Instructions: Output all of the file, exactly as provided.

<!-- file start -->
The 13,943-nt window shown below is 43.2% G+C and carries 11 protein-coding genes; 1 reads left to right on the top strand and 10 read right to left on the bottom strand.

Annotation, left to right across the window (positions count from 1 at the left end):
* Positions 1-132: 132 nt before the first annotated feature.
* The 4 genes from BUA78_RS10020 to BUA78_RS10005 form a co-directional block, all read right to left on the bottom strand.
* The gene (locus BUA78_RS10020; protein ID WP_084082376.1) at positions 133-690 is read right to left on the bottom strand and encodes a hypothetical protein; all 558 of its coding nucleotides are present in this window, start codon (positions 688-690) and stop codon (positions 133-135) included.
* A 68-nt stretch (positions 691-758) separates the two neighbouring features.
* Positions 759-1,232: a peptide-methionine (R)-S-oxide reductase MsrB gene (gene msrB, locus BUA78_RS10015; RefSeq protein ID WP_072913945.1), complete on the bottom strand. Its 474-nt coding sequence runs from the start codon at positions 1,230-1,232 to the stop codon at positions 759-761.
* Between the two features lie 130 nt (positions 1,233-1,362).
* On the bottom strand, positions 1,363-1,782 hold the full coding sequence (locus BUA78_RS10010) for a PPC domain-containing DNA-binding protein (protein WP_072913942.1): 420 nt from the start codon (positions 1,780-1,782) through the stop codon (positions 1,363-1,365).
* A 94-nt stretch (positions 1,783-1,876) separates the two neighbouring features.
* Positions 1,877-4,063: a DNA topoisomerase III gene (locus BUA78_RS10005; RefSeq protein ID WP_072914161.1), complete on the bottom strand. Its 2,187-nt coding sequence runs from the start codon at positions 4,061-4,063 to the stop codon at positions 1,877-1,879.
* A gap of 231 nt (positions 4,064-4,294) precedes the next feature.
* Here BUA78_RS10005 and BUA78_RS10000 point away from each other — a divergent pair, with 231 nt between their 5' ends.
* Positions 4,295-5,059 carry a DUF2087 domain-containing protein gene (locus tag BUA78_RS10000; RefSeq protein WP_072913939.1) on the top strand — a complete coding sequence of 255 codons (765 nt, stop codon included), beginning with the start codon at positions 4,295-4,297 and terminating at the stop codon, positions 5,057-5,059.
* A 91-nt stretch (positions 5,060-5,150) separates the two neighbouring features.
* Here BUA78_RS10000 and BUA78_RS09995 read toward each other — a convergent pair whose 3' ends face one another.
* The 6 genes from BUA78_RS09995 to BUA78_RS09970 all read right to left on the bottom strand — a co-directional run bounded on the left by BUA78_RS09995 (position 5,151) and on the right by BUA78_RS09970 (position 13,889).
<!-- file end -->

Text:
The 13,943-nt window shown below is 43.2% G+C and carries 11 protein-coding genes; 1 reads left to right on the top strand and 10 read right to left on the bottom strand.

Annotation, left to right across the window (positions count from 1 at the left end):
* Positions 1-132: 132 nt before the first annotated feature.
* The 4 genes from BUA78_RS10020 to BUA78_RS10005 form a co-directional block, all read right to left on the bottom strand.
* The gene (locus BUA78_RS10020; protein ID WP_084082376.1) at positions 133-690 is read right to left on the bottom strand and encodes a hypothetical protein; all 558 of its coding nucleotides are present in this window, start codon (positions 688-690) and stop codon (positions 133-135) included.
* A 68-nt stretch (positions 691-758) separates the two neighbouring features.
* Positions 759-1,232: a peptide-methionine (R)-S-oxide reductase MsrB gene (gene msrB, locus BUA78_RS10015; RefSeq protein ID WP_072913945.1), complete on the bottom strand. Its 474-nt coding sequence runs from the start codon at positions 1,230-1,232 to the stop codon at positions 759-761.
* Between the two features lie 130 nt (positions 1,233-1,362).
* On the bottom strand, positions 1,363-1,782 hold the full coding sequence (locus BUA78_RS10010) for a PPC domain-containing DNA-binding protein (protein WP_072913942.1): 420 nt from the start codon (positions 1,780-1,782) through the stop codon (positions 1,363-1,365).
* A 94-nt stretch (positions 1,783-1,876) separates the two neighbouring features.
* Positions 1,877-4,063: a DNA topoisomerase III gene (locus BUA78_RS10005; RefSeq protein ID WP_072914161.1), complete on the bottom strand. Its 2,187-nt coding sequence runs from the start codon at positions 4,061-4,063 to the stop codon at positions 1,877-1,879.
* A gap of 231 nt (positions 4,064-4,294) precedes the next feature.
* Here BUA78_RS10005 and BUA78_RS10000 point away from each other — a divergent pair, with 231 nt between their 5' ends.
* Positions 4,295-5,059 carry a DUF2087 domain-containing protein gene (locus tag BUA78_RS10000; RefSeq protein WP_072913939.1) on the top strand — a complete coding sequence of 255 codons (765 nt, stop codon included), beginning with the start codon at positions 4,295-4,297 and terminating at the stop codon, positions 5,057-5,059.
* A 91-nt stretch (positions 5,060-5,150) separates the two neighbouring features.
* Here BUA78_RS10000 and BUA78_RS09995 read toward each other — a convergent pair whose 3' ends face one another.
* The 6 genes from BUA78_RS09995 to BUA78_RS09970 all read right to left on the bottom strand — a co-directional run bounded on the left by BUA78_RS09995 (position 5,151) and on the right by BUA78_RS09970 (position 13,889).